Most of you will have heard about fractals. These are real or mathematical systems that exhibit a phenomenon called “self-similarity”. That means that they have a detailed pattern that repeats itself. The most extreme systems, such as the Mandelbrot Set, have such a degree of pattern repeating that it’s almost impossible to determine at what scale you are observing the system.
Here’s an example of a computer-generated fractal that produces a structure very similar to the leaf of a fern. You can see that each leaf is the same as the larger structure, and so on down to the parts of the leaves. To generate it I used free software called ChaosPro.
You can see that it is remarkably similar to a fern. I looked in the garden for, not a fern, but another plant that had some degree of self-similarity. I found one very quickly, so I took a nice simple shot with my Sigma 50mm macro lens. It was, of course, a bit more complicated than that as it was windy, so I had to wait for a quiet moment. It was also quite sunny so I needed a flower in the shade to keep the contrast down. That still, shady flower needed to have the right background which was far enough away to render out of focus.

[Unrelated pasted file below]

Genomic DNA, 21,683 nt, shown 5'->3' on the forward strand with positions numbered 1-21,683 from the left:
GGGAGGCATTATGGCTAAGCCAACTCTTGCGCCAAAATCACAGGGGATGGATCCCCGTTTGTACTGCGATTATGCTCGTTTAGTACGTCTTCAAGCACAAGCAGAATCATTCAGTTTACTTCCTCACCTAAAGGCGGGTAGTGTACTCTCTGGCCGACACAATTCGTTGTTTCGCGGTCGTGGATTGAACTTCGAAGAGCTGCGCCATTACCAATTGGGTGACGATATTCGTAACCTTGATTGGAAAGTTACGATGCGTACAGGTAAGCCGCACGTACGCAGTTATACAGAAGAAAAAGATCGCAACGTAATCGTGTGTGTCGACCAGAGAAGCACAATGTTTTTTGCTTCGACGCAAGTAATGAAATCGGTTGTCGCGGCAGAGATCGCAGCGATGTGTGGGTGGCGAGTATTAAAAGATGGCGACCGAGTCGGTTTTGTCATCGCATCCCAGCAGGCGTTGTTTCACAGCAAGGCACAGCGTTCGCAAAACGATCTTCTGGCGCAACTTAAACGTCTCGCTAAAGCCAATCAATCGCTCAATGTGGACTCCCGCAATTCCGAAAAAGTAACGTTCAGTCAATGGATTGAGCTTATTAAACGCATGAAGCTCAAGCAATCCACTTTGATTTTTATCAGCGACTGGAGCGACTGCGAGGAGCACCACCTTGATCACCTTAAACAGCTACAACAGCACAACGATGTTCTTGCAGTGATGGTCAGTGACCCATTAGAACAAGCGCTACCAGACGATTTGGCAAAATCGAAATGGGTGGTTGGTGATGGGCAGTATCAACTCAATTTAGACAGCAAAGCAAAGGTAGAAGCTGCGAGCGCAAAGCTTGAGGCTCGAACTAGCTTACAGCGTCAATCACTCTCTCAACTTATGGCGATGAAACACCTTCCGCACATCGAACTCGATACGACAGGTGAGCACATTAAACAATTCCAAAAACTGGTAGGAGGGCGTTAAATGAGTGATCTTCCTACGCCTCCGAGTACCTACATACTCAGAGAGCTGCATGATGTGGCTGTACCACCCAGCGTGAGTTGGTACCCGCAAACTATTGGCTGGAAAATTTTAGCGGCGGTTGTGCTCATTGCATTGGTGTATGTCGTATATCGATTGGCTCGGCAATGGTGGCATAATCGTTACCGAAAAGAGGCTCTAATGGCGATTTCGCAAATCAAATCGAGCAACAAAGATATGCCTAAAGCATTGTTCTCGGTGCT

The plant I found was a crocosmia with a not-fully-open flower . You can see that the overall shape is much the same as the fractal fern, and that the buds repeat as they get smaller. You could define the shape of this flower with a mathematical equation and produce it on the computer, although one thing that you won’t get on a computer generated fractal is a cobweb!
Isn’t it great when maths and nature work together?!